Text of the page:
Argentine presidential hopeful targets inflation

BUENOS AIRES Thu Mar 31, 2011 12:50pm EDT

Argentine politician and congressman Ricardo Alfonsin speaks during the Reuters Latin American Investment Summit in Buenos Aires, March 30, 2011. REUTERS/Enrique Marcarian

Argentine politician and congressman Ricardo Alfonsin speaks during the Reuters Latin American Investment Summit in Buenos Aires, March 30, 2011.

Credit: Reuters/Enrique Marcarian

BUENOS AIRES (Reuters) - Argentina must impose an inflation-targeting regime to tame surging prices and should let the International Monetary Fund review its economy, opposition presidential candidate Ricardo Alfonsin said on Thursday.

Congressman Alfonsin, a center-left member of the social democratic Radical party (UCR), lags a distant second in most opinion polls behind President Cristina Fernandez seven months ahead of a presidential election.

But he told the Reuters Latin America Investment Summit he was confident of closing the gap as voting nears, saying his government would move swiftly to fight inflation estimated privately at about 25 percent -- more than twice the official rate.

"We're going to combat inflation, the first step is to recognize its existence," Alfonsin said, referring to the government's widely discredited consumer price data. "We won't be able to reduce inflation from one day to the next but we will be able to set targets to gradually bring Argentine inflation (down) in line with the rest of the world."

Scorching industrial activity is helping stoke annual growth of about 9 percent, but high inflation is a major concern for voters and exporters worry inflation-fueled labor costs could increasingly price goods out of foreign markets.

Aiming to keep exports competitive, the central bank regularly intervenes to stop the peso currency from firming.

Asked what his policy would be, Alfonsin, 59, said such an "administered-float" policy would be necessary for as long as capital inflows threatened to strengthen the peso.

"If we have (investor) confidence, a lot of capital is going to pour in and that could weigh on the need to have a competitive exchange rate," he said.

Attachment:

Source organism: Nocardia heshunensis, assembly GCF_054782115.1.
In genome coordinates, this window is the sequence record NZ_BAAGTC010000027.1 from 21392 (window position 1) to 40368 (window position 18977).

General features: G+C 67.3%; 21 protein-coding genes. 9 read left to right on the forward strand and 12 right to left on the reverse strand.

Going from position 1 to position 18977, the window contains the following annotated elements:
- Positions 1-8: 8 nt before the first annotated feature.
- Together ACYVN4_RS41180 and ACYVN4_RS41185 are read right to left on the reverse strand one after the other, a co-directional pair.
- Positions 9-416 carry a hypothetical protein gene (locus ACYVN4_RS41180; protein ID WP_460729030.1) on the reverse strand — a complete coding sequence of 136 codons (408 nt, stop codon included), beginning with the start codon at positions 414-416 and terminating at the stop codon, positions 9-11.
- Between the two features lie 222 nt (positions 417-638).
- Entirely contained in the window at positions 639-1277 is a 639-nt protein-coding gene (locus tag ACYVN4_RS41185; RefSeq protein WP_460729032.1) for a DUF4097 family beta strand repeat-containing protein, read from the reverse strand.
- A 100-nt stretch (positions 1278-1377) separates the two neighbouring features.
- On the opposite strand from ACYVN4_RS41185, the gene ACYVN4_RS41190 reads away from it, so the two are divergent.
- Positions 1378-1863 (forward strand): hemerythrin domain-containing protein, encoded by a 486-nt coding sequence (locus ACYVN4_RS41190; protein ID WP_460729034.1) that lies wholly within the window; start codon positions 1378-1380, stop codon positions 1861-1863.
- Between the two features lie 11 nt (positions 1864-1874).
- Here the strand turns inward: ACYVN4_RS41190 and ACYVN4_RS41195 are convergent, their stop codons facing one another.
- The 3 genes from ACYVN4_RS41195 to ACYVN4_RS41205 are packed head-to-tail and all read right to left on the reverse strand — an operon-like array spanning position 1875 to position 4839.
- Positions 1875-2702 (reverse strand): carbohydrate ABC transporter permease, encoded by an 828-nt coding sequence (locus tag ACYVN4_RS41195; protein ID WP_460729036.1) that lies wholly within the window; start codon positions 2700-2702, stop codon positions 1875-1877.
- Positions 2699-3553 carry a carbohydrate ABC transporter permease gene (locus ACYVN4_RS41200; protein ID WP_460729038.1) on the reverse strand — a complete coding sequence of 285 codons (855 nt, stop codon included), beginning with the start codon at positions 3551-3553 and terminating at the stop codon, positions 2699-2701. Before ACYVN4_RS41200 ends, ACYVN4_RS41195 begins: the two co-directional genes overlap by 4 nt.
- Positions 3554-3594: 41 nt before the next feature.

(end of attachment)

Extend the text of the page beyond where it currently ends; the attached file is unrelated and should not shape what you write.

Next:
Alfonsin's late father, former President Raul Alfonsin, governed Latin America's No. 3 economy during a spell of hyperinflation, handing over power early as spiraling prices wreaked havoc in 1989.

Fernandez is keeping voters guessing about whether she will seek a second term following the death last year of her powerful husband and predecessor as president, Nestor Kirchner, but a re-election bid is widely expected.

She shares her husband's unorthodox economic approach and shuns mainstream monetary policy recipes to curb inflation.

Fernandez has reached out to Kirchner's arch-foe, the IMF, although she still refuses to let the Fund carry out its "Article IV" inspections -- annual economic revisions routinely undergone by the Fund's member nations.

Argentina has barred the IMF from doing the revision since 2006, arguing the Fund's actions helped precipitate the country's worst-ever economic crisis in 2001-02.

Alfonsin, who said he admired the social democratic policies being pursued in neighboring Brazil and Uruguay, said he would let the economic evaluations resume.

"We also had problems with the IMF in the 1980s, but I wouldn't ... refuse to allow an Article IV review because this doesn't involve the imposing of any conditions," he said.

Argentina's fragmented opposition leaders have been fierce critics of current agricultural policies and Alfonsin said he would gradually reduce the high export taxes on grains that triggered a messy farming dispute in 2008.

"It's a tax that causes distortions and we should steadily eliminate it," he said.

The last Radical president to finish his term was Marcelo Torcuato de Alvear in 1928, and many Argentines still have fresh memories of the most recent Radical government's collapse at the height of the 2001-02 meltdown.

Alfonsin, however, said a favorable global outlook and high prices for the country's multibillion dollar grains exports, meant things would be different for him.

"I'm convinced that we can do so many of the things that (my father) dreamed about doing, things the crisis prevented him from doing," said Alfonsin. "For me, it's a big responsibility."

(Additional reporting by Alejandro Lifschitz and Juliana Castilla, Editing by W Simon )

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